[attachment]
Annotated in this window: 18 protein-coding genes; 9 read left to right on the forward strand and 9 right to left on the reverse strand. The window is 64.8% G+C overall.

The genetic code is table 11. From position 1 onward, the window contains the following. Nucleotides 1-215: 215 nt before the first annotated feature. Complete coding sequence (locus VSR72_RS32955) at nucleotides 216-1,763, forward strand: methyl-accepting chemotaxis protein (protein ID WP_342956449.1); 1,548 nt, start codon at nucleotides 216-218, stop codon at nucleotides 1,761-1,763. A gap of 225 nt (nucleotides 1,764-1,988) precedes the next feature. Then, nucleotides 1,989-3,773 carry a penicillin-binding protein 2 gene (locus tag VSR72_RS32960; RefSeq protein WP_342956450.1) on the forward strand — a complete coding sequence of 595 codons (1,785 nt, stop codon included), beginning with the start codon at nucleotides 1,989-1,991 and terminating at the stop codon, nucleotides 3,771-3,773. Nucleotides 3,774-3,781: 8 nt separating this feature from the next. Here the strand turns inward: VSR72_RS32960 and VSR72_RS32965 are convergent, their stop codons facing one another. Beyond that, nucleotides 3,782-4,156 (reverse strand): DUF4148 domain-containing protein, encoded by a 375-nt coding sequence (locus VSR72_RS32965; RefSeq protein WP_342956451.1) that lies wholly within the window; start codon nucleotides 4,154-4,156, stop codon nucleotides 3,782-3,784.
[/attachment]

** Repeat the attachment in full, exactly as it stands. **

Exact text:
Annotated in this window: 18 protein-coding genes; 9 read left to right on the forward strand and 9 right to left on the reverse strand. The window is 64.8% G+C overall.

The genetic code is table 11. From position 1 onward, the window contains the following. Nucleotides 1-215: 215 nt before the first annotated feature. Complete coding sequence (locus VSR72_RS32955) at nucleotides 216-1,763, forward strand: methyl-accepting chemotaxis protein (protein ID WP_342956449.1); 1,548 nt, start codon at nucleotides 216-218, stop codon at nucleotides 1,761-1,763. A gap of 225 nt (nucleotides 1,764-1,988) precedes the next feature. Then, nucleotides 1,989-3,773 carry a penicillin-binding protein 2 gene (locus tag VSR72_RS32960; RefSeq protein WP_342956450.1) on the forward strand — a complete coding sequence of 595 codons (1,785 nt, stop codon included), beginning with the start codon at nucleotides 1,989-1,991 and terminating at the stop codon, nucleotides 3,771-3,773. Nucleotides 3,774-3,781: 8 nt separating this feature from the next. Here the strand turns inward: VSR72_RS32960 and VSR72_RS32965 are convergent, their stop codons facing one another. Beyond that, nucleotides 3,782-4,156 (reverse strand): DUF4148 domain-containing protein, encoded by a 375-nt coding sequence (locus VSR72_RS32965; RefSeq protein WP_342956451.1) that lies wholly within the window; start codon nucleotides 4,154-4,156, stop codon nucleotides 3,782-3,784.